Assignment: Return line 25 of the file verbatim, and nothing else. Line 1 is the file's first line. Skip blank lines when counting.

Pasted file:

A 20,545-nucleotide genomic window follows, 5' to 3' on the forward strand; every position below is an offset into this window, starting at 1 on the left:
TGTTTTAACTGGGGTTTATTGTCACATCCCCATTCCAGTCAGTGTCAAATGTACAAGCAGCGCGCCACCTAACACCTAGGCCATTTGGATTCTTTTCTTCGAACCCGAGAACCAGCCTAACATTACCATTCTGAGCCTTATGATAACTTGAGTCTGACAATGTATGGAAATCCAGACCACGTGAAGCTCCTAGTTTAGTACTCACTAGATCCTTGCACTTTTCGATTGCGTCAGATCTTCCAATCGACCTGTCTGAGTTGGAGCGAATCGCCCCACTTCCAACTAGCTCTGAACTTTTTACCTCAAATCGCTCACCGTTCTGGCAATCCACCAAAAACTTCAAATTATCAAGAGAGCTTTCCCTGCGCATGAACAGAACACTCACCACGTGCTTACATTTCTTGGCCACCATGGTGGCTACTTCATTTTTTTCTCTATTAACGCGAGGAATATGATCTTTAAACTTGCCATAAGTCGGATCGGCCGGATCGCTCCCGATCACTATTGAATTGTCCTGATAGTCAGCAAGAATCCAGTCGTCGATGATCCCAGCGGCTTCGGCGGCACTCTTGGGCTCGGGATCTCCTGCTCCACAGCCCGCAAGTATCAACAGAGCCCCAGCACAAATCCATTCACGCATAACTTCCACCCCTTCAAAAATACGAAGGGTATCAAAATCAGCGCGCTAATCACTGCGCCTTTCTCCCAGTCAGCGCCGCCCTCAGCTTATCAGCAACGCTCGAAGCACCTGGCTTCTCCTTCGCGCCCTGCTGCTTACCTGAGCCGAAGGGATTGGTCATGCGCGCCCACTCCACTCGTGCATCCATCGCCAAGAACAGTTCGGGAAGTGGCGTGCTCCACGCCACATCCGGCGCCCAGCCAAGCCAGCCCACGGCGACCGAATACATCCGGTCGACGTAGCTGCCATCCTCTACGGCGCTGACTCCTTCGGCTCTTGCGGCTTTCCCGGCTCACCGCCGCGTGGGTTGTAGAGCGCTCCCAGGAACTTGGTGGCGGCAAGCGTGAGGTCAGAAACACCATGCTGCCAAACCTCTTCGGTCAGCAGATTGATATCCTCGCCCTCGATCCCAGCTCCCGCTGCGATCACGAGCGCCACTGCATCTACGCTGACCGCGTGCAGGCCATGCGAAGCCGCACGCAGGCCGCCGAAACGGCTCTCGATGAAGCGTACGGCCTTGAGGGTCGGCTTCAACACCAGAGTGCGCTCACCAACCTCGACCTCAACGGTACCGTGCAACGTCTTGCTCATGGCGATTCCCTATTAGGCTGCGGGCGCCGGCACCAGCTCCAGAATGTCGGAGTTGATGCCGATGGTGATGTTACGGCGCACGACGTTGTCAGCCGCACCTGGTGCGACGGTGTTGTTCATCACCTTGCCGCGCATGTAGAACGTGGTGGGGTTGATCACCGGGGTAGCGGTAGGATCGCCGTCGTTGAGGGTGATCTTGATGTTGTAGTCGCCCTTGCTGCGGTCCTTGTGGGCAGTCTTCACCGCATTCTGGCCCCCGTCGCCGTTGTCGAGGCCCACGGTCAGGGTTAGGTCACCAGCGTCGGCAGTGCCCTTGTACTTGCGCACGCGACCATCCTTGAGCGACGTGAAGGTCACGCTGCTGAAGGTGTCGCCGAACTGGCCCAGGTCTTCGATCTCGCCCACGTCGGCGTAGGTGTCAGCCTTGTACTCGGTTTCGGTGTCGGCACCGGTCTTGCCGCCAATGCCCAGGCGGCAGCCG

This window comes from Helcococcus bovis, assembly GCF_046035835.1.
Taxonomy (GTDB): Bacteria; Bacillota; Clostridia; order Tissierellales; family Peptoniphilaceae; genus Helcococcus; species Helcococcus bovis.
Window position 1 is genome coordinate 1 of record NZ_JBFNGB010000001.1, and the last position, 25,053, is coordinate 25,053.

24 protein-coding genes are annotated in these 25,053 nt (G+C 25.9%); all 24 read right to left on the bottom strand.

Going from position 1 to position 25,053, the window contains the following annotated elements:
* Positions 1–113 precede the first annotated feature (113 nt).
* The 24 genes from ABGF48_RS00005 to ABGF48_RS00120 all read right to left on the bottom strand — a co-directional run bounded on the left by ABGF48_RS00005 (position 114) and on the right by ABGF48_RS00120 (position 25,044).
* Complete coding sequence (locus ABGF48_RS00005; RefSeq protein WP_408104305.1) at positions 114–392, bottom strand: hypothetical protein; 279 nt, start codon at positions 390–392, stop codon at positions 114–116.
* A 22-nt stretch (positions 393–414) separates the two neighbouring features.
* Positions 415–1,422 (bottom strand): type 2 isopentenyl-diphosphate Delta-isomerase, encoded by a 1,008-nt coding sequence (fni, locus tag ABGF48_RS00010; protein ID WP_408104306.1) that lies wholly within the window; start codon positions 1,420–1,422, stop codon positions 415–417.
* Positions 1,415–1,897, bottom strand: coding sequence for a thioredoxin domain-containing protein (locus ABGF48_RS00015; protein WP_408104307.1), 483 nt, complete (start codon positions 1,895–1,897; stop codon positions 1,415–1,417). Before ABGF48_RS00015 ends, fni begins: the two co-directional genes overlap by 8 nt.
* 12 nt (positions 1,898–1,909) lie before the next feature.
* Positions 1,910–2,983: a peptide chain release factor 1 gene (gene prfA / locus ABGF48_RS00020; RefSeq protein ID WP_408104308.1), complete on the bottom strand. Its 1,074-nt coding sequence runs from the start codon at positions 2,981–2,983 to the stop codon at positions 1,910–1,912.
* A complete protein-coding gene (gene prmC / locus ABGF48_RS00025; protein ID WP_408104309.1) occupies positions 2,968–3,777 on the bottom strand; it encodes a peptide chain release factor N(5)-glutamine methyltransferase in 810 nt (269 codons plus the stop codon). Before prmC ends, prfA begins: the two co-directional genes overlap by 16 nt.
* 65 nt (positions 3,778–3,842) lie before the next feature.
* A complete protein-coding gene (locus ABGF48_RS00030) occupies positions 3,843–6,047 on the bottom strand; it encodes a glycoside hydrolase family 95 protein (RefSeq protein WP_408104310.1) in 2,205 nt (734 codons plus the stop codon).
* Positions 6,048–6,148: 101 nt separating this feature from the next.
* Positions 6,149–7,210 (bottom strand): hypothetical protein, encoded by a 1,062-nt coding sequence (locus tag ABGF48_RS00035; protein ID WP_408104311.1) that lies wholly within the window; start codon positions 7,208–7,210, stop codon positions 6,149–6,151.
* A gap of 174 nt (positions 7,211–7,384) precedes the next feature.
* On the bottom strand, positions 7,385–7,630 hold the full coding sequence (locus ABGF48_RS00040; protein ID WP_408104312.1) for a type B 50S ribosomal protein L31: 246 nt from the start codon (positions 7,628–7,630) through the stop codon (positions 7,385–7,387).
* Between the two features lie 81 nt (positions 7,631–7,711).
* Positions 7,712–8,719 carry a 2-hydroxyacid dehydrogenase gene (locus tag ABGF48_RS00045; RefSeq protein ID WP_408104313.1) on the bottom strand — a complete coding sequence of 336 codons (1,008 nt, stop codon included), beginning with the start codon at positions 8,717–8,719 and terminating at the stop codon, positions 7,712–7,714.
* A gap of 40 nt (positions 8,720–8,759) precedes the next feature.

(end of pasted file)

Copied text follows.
* A gap of 40 nt (positions 8,720–8,759) precedes the next feature.